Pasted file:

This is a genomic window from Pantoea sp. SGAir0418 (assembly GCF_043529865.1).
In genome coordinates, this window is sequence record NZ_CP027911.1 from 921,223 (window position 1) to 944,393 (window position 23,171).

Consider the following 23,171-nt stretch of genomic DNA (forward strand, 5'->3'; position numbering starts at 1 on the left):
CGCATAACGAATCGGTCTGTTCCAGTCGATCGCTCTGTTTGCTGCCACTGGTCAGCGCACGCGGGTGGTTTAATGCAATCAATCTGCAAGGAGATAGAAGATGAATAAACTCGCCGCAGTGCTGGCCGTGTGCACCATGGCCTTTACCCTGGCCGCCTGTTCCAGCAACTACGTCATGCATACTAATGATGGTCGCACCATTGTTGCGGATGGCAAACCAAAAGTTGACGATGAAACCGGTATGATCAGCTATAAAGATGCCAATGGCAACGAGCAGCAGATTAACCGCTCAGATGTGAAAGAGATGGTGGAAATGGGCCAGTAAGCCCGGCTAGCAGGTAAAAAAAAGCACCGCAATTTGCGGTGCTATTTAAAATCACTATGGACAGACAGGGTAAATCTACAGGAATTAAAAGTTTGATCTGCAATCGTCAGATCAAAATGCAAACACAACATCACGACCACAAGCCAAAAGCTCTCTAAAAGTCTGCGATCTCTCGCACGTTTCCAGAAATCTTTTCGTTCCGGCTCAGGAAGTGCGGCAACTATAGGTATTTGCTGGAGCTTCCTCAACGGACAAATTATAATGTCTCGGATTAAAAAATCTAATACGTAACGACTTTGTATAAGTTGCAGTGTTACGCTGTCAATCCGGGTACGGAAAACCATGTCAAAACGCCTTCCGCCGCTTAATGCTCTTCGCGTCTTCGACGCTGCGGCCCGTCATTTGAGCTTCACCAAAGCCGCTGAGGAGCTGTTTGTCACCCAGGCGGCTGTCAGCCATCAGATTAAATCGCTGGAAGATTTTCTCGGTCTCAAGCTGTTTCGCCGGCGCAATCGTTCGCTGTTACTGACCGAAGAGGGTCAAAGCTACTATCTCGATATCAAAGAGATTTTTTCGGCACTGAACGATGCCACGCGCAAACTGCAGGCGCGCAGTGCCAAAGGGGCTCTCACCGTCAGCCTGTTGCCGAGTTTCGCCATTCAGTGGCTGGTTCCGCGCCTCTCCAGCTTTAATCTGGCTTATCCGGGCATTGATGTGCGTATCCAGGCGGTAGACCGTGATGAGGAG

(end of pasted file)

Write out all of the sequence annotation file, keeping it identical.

This is a genomic window from Pantoea sp. SGAir0418 (assembly GCF_043529865.1).
In genome coordinates, this window is sequence record NZ_CP027911.1 from 921,223 (window position 1) to 944,393 (window position 23,171).

Consider the following 23,171-nt stretch of genomic DNA (forward strand, 5'->3'; position numbering starts at 1 on the left):
CGCATAACGAATCGGTCTGTTCCAGTCGATCGCTCTGTTTGCTGCCACTGGTCAGCGCACGCGGGTGGTTTAATGCAATCAATCTGCAAGGAGATAGAAGATGAATAAACTCGCCGCAGTGCTGGCCGTGTGCACCATGGCCTTTACCCTGGCCGCCTGTTCCAGCAACTACGTCATGCATACTAATGATGGTCGCACCATTGTTGCGGATGGCAAACCAAAAGTTGACGATGAAACCGGTATGATCAGCTATAAAGATGCCAATGGCAACGAGCAGCAGATTAACCGCTCAGATGTGAAAGAGATGGTGGAAATGGGCCAGTAAGCCCGGCTAGCAGGTAAAAAAAAGCACCGCAATTTGCGGTGCTATTTAAAATCACTATGGACAGACAGGGTAAATCTACAGGAATTAAAAGTTTGATCTGCAATCGTCAGATCAAAATGCAAACACAACATCACGACCACAAGCCAAAAGCTCTCTAAAAGTCTGCGATCTCTCGCACGTTTCCAGAAATCTTTTCGTTCCGGCTCAGGAAGTGCGGCAACTATAGGTATTTGCTGGAGCTTCCTCAACGGACAAATTATAATGTCTCGGATTAAAAAATCTAATACGTAACGACTTTGTATAAGTTGCAGTGTTACGCTGTCAATCCGGGTACGGAAAACCATGTCAAAACGCCTTCCGCCGCTTAATGCTCTTCGCGTCTTCGACGCTGCGGCCCGTCATTTGAGCTTCACCAAAGCCGCTGAGGAGCTGTTTGTCACCCAGGCGGCTGTCAGCCATCAGATTAAATCGCTGGAAGATTTTCTCGGTCTCAAGCTGTTTCGCCGGCGCAATCGTTCGCTGTTACTGACCGAAGAGGGTCAAAGCTACTATCTCGATATCAAAGAGATTTTTTCGGCACTGAACGATGCCACGCGCAAACTGCAGGCGCGCAGTGCCAAAGGGGCTCTCACCGTCAGCCTGTTGCCGAGTTTCGCCATTCAGTGGCTGGTTCCGCGCCTCTCCAGCTTTAATCTGGCTTATCCGGGCATTGATGTGCGTATCCAGGCGGTAGACCGTGATGAGGAG